- Size. The larger space you need for your pole barn or barndominium, the more expensive it becomes. This will affect land costs, material costs, and labor costs.
- Design. Pole barns and barndominiums can have complex designs, depending on the building’s function. The design complexity will have an increasing or decreasing effect on the total cost of the structure.
- Location. You need enough space to construct a barndominium or pole bar. Getting such ample space is a struggle in urban regions and will usually cost high.
- Roof. You have the liberty to choose whatever roof type you have on pole barns or barndominiums. The more expensive roof designs will add to your overall costs.
- Labor. You will need people to help you build your barndominium or pole barns – especially the barndos. The more labor(skilled and unskilled) you have, the faster your project, but the higher the running costs.
- Interior costs. Interior costs are peculiar to the barndominium because they require more finishing touches than the pole barns.
Overall, pole barns are cheaper than barndominiums to build.
Barndominium vs. Pole Barns: Wind Safety
Some locations, like Puerto Rico in the United States, have high exposure to hurricanes. In 1992, a terrible hurricane swamped Florida, leaving thousands homeless. Therefore, safety is vital when building any structure – mainly when it acts as a shelter for animals, humans, or machinery.
The primary manufacturing materials of pole barns and barndominium are wood and steel. As a result, they offer safety based on the abilities of either wood or metal.
Experts found, in research, that a wood pole that is 100% strong requires a wind speed of 122 mph (196 kph) to take it down. The lowest speed of a hurricane is 74 mph (119 kph), while a tornado can go over 300 mph (483 kph).
That means, in an unfortunate event of a hurricane or tornado, the wood poles may suffer setbacks, regardless of their strength.
Steel poles can withstand wind speeds up to 170 mph (274 kph), so they are safer than most wood structures. Still, we can agree that barndominiums provide more safety against the wind than pole barns.
Barndominium vs. Pole Barns: Longevity
Again, how long your barndominium or pole barn will last depends on the steel and wood used to construct them, respectively.
Wood can remain in its prime position and health for fifteen years before deterioration. You can still preserve the wood for more decades, increasing its lifespan.
However, wood is an open invitation for insects, pests, and rodents to prey on, causing it to lose its strength quicker.
Steel poles can last up to 100 years and still stand firm. However, one factor to worry about with steel is rust – a coating that covers steel when it mixes with oxygen.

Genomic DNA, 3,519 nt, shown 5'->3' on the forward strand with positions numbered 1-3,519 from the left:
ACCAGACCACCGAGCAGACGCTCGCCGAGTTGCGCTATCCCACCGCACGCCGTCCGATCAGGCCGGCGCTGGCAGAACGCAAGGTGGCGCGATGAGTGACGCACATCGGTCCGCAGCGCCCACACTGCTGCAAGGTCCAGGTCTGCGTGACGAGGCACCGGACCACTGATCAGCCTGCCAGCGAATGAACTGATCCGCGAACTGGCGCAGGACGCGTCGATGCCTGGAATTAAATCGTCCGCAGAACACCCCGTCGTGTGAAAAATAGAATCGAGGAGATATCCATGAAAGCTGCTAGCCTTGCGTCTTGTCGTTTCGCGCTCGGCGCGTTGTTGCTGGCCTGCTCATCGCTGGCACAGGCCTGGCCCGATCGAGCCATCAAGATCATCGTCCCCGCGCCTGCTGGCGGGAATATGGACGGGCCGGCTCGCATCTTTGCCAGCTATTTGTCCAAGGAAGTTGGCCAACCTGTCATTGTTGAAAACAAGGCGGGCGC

Steel can start to rust within a few hours of exposure to oxygen, according to Dan Brewer, a Chemical process supplier. However, protective coatings can help prevent corrosion on steel poles. Generally, barndominium last longer than pole barns because of the durability of steel.
And there’s also the issue of maintaining value. I’ve written another guide where I discuss whether barndominiums hold their value as they age. Don’t miss it.
Barndominium vs. Pole Barns: Fire Resistance
A fire outbreak is not an event you want to experience, but you must plan for it. Barndominium and pole barns have different reactions to fire because of the steel and wood construction difference.
Wood starts burning around 572°F (300°C) but needs about 1,742°F (950°C) to burn. If a fire outbreak occurs, the wood pole in a pole barn will most likely burn.
On the other hand, steel requires up to 1,472°F (800°C) to start burning and will not melt until over 2500°F (1,371°C).
Barndominium will do better at resisting combustion than a pole barn, although there is some fire insulation you can use for wood poles.
It is vital to note that if the fire temperature gets to the melting point of either steel or wood, your barndominium and pole barn may burn to charcoal.
Barndominium vs. Pole Barns: Building Time and Complications
As I have explained earlier, building a pole barn requires you to firmly fix your wood poles into the ground, while the barndominium needs a concrete slab foundation.
These videos will give you a visual insight:
A pole barn is a lot easier to build than a barndominium. You can build the structure with the right tools and experience, although getting a little help is always better.
Barndominiums, on the other hand, will require a lot of people to help with different tasks. Some of these tasks include setting up:
- Concrete foundation
- Steel anchoring
- Roofing system
- Electric and plumbing systems
If you’re looking for something easy and cheap to construct, pole barns are the ideal choice.
Barndominium vs. Pole Barns: Insurance
Initially, I assumed that barndominium insurance would cost a lot more than pole barns for apparent reasons. First, it has a higher value and is a more complicated structure than the pole barn, so why not? However, that is not how insurance works!
Most home insurance is against fire, and since barndominium have more resistance against fire, the insurance is lower. There are six classes of fire-resistant buildings, and the more susceptible to fire a building is, the higher its insurance.
If you’re trying to save costs on insurance, building a pole barn is not the best option. I believe you already know the importance of pole barns, so don’t try to avoid insuring either your barndominium or pole barn should you choose to build one.
That said, barndominium can still be difficult to insure for multiple reasons. I discuss these reasons in my guide on insuring your barndominium.
The main difference between a barndominium and a pole barn is the construction material – steel and wood, respectively. That slight difference changes both buildings’ building process, functionality, and durability.
It is essential to first analyze what you want in line with your current space and finances before choosing to build a barndominium or a pole barn.
A barndominium costs more but can perform the tasks of the pole barn and still give you a home. A pole barn is easier and cheaper to build but will only serve as extra space for animals, tools, or a workshop.